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You may have the export goods and a market that wants them, but forwarding your product to the buyer’s door can be complicated at best, and at worst a financial nightmare.

Joe Parkes takes a look at freight and forwarding options, and some of the pitfalls to avoid.

Active ImageIt was every small exporter’s nightmare. A refrigerated container load of Australian prawns had been successfully forwarded through a labyrinth of complex paperwork and shipping connections from Adelaide to Athens, only to emerge from Greek Customs 50 kilos short.

As an infuriating and discouraging example of how even the most carefully plotted logistics can go wrong, it was hard to beat. And nothing could be done to set it right.

“The Australian Embassy in Athens asked them, at our request, what had happened,” says Theodoros Gounas, export consultant for the Adelaide-based seafood specialists Theo Parissos and Sons. “They just said they didn’t know. We had to reimburse the buyer, and so it cost us money. We know a lot of internal pilfering and grafting goes on across the export process, but we are Greek Australians. You’d think in Greece they’d give us a break! How can anyone ever trust these people?”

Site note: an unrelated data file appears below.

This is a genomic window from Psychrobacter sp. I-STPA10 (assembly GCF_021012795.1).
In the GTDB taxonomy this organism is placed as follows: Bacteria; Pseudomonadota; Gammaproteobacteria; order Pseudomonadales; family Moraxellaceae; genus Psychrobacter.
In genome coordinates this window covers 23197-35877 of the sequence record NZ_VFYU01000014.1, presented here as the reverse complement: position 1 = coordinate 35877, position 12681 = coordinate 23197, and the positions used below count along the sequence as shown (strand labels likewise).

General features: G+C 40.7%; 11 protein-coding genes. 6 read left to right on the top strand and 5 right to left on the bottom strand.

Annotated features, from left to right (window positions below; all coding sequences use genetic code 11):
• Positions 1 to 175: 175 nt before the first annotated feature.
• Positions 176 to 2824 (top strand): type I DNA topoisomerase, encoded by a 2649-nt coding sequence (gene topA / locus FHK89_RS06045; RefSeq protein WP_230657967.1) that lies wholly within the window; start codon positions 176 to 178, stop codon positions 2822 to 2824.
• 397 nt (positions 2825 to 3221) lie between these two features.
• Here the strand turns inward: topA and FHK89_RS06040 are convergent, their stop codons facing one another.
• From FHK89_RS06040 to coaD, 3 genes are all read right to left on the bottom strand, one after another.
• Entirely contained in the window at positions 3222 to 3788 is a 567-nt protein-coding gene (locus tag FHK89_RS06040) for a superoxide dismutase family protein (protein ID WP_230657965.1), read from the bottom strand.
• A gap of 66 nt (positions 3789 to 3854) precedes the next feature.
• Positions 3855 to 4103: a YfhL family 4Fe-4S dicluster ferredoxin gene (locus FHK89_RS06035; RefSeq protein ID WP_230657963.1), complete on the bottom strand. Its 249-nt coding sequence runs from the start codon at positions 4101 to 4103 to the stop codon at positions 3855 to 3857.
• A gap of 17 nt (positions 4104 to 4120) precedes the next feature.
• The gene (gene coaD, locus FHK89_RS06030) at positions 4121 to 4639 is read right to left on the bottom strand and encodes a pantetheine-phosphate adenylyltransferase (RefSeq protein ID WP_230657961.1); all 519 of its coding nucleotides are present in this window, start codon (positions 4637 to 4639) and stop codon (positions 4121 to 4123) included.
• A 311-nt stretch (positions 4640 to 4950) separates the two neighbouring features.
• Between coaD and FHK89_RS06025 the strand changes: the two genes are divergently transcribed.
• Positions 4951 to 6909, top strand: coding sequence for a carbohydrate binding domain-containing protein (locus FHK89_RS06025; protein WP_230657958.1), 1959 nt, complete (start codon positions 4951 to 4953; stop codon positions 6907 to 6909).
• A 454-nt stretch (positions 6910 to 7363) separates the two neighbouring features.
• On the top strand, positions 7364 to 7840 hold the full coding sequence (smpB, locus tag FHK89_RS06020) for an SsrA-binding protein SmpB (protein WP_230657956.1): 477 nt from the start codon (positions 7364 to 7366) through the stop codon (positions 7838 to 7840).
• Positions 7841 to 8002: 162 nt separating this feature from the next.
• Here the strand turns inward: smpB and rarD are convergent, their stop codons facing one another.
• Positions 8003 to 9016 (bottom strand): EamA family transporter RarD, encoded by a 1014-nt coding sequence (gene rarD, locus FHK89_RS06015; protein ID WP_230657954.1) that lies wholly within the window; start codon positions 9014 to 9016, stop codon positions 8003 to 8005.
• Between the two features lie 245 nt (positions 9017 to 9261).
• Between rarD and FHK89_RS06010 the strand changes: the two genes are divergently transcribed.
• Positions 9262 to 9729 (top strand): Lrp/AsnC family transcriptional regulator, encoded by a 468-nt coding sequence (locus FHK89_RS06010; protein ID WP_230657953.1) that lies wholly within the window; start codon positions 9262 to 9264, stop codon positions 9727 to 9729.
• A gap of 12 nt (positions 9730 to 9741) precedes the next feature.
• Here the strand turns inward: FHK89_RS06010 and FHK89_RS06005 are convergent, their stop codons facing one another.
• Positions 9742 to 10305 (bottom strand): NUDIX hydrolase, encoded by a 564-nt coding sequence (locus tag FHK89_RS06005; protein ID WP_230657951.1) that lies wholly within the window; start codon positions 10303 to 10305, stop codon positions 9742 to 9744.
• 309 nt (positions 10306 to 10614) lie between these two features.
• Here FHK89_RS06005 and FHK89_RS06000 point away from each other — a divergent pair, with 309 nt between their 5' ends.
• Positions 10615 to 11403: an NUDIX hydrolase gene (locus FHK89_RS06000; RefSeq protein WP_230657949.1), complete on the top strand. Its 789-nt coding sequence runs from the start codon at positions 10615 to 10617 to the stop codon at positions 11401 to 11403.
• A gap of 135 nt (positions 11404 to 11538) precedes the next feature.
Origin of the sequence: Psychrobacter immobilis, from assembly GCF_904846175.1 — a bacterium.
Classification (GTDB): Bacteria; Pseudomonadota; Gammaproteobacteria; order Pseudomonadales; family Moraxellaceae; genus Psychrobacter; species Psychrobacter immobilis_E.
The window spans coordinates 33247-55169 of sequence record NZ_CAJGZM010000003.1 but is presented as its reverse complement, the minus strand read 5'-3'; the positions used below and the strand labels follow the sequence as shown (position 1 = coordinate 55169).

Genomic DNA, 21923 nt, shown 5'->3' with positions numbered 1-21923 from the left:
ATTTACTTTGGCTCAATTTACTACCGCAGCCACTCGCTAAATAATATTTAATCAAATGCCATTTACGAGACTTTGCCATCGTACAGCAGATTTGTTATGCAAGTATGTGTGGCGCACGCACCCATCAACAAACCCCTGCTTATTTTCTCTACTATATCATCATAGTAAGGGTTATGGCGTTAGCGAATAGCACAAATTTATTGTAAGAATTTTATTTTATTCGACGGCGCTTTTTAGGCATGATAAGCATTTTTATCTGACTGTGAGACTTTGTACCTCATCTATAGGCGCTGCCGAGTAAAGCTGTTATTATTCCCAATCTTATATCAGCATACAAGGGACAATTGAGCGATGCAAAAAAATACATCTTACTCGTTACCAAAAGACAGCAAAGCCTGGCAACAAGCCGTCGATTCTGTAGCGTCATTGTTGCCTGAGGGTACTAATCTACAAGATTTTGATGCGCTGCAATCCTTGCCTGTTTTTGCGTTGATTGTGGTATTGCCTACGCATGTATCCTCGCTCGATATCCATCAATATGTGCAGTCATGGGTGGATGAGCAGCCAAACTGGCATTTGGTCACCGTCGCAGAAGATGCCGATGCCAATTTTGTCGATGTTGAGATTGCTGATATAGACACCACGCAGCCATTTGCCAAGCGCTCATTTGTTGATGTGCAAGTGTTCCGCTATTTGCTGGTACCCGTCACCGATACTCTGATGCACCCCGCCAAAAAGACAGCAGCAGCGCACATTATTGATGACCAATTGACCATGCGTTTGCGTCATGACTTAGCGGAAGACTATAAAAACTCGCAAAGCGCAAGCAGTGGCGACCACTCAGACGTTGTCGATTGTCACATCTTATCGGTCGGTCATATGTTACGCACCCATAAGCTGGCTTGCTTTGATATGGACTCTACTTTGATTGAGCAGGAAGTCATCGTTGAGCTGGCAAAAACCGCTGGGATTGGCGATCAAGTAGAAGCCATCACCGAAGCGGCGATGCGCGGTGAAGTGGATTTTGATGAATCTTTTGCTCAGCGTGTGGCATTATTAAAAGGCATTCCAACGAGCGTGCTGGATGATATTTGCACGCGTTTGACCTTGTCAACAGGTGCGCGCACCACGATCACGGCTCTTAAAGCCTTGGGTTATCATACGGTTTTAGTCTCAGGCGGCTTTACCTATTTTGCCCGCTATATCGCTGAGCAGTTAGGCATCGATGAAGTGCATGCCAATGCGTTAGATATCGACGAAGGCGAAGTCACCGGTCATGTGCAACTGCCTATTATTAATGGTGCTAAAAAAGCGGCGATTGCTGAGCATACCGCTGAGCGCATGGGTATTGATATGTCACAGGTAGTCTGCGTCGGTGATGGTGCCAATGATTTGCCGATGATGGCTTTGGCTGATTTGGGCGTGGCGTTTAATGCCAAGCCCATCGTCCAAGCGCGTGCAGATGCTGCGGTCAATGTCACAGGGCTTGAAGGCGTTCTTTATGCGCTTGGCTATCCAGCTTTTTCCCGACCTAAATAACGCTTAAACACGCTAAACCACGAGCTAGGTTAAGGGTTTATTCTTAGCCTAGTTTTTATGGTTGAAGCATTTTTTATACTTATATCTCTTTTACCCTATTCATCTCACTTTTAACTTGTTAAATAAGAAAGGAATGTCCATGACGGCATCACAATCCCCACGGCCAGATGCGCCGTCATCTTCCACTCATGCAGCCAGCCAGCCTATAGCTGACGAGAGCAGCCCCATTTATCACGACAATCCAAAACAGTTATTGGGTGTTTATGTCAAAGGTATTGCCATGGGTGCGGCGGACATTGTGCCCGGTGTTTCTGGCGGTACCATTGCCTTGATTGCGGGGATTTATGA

Theo Parissos and Sons employs just eight people and feels the impact deeply when something goes wrong in the supply chain. But the bruising experience has not deterred the company from trading with the world, including its customers in Athens, where prawns worth more than a million dollars a year are sold to restaurants, cruise ships and holiday resorts.

Like any other small or medium-sized company, they approach the multifaceted world of logistics—the complex tangle of air and sea freight, forwarders, Customs and quarantine, regulations, insurance, documentation, packaging, restrictions, ‘facilitation’ payments and, sometimes, hazardous materials—with faith that everything will go according to plan.

So, how do similar exporters ensure that their logistics don’t fall apart?